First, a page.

Every time I setup a new Linux host (CentOS, lately), expecially when such an host will have some roles within our small datacenter (around 100 hosts), I take care to:

  1. install the ntp package;
  2. add, on top of the server list, a new server instance pointing:
    • to our more-or-less official Italian ntp server (time.ien.it), if the system has outbound ntp access;
    • to an "internal-host", who acts like a sort of official ntp "internal" server, if the system is not Internet-connected.
  3. enabling the ntp service, so to properly deals with reboots

So, as for systems with Internet access, the server-list configured in the ntp.conf is the following:

server time.ien.it iburst
server 0.centos.pool.ntp.org iburst
server 1.centos.pool.ntp.org iburst
server 2.centos.pool.ntp.org iburst
server 3.centos.pool.ntp.org iburst

While investigating completely different issues, I discovered that above configuration generate traffic to remote hosts I'm totally unaware of.

Here is a snippet of a tcpdump capture, taken on the outbound interface of our drbd-store-02-ch host:

enter image description here

where you can see:

  • traffic from/to hosts I'm correctly expecting (the "yellow" one);
  • traffic from/to hosts that looks unrelated to CentOS and/or ntp.org domain. Specifically:
    • 1.ntp.tld.sk
    • laika.paina.net
    • time.reisenbauer-it.com

During investigation, it cames out that there where also other hosts, not included in the list above. I even found hosts whose reverse hostname clearly pointed to some big ISPs, referring to VPSs and stuff like that.

So my questions are:

  1. Should I remove the default server-list and rely only to my "trusted" time.ien.it external ntp-server host?
  2. if not, how can I be sure that those remote hosts are effectively "safe" and properly protected/managed... so to not put at risk my ntp-service-requests?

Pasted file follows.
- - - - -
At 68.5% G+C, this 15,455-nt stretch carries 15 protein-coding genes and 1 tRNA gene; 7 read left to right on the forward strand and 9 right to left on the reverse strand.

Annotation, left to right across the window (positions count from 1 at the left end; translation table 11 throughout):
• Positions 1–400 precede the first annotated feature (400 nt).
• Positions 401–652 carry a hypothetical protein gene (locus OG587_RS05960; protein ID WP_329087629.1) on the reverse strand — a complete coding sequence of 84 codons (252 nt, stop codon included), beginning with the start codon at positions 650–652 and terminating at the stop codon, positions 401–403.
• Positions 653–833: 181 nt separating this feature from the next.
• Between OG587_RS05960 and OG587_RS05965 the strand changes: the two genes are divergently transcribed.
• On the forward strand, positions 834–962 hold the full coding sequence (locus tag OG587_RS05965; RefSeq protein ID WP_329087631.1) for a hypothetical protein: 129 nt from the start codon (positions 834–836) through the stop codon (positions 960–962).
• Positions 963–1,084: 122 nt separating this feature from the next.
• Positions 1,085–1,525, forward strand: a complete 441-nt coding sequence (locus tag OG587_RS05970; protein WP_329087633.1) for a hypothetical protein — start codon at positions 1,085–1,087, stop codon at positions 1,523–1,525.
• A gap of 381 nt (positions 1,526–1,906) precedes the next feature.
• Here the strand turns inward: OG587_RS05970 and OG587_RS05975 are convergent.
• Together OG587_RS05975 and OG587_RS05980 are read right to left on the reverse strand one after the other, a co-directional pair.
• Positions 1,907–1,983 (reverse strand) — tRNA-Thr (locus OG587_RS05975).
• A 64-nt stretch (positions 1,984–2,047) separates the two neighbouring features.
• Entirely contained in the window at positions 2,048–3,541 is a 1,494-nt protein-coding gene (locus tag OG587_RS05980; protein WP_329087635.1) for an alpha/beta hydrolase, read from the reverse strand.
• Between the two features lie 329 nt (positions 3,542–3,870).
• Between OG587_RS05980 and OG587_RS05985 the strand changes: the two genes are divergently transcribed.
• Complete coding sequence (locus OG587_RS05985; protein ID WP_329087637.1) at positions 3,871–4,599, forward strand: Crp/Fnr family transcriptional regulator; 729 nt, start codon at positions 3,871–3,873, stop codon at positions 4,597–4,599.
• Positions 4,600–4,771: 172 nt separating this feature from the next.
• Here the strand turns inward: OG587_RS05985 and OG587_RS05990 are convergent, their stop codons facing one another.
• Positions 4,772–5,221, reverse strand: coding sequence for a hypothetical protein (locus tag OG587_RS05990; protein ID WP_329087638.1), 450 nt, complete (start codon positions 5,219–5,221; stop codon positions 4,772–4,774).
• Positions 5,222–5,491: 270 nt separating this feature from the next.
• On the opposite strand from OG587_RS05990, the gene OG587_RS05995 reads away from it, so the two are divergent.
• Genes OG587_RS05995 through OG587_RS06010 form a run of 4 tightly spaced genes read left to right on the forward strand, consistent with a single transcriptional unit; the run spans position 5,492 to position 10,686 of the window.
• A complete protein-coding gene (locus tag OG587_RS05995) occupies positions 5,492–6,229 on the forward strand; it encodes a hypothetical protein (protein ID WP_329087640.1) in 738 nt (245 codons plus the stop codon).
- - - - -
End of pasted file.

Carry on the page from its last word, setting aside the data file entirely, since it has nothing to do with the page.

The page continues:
P.S.: as a side note, I'm absolutely aware about the DNS resolution process and so the problem is not "why" I'm contacting those servers. The problem is: "is it safe?"


4 Answers 4


The short version: it is probably safe.

The longer version: the behaviour you are seeing is completely normal and expected. The NTP pool is a dynamic pool which will likely change each time the DNS TTL expires.

Each host in the pool is monitored by the NTP pool infrastructure, and if it reports time which is too far off what is acceptable, it is removed from the pool. You can view each host's monitoring records at http://www.pool.ntp.org/scores/IP (where IP is the IP address of the server). e.g. When I look up 0.centos.pool.ntp.org on my machine right now, I get these addresses:

Assuming your time synchronisation requirements are average (in terms of offset from the true time), usual best practice is to set up 4-6 servers in your own network which sync with 4-6 servers in the pool, and point your internal hosts to those local servers. I talked about this in a more detail at this year's Linux.conf.au sysadmin miniconf (last talk on the page).

EDIT: Note that some pool servers are also TOR relay or exit nodes. This sometimes gets NTP pool users in trouble with their overly-zealous IDS/IPS or even their ISP. See https://twitter.com/_lennart/status/861714732709031936 for a recent example.


You should probably only use a list like that in the DMZ. Internal systems should never be able to just contact random services on the internet using UDP port 123.

  1. You should reduce the list to trusted hosts only within your own network. In the DMZ you should trust that your NTP software does not just forward strange requests from the inside to the internet.
  2. You can not. Those hosts could just as well be horribly configured.

So if you have a good reason to have a trusted time server, get one that interacts with a good time source device and don't hook it up to the internet.

  • I agree, in general terms. Anyway I'm still missing the main points: 1) how is it possible that sort-of "official" CentOS ntp servers are resolved towards unknown/strange/random hosts? 2) without a physical / not-internet-connected device, how can I add a really-basic high-availability to my ntp clients, so for them to be kept in sync, should time.ien.it go offline? Commented May 14, 2017 at 13:56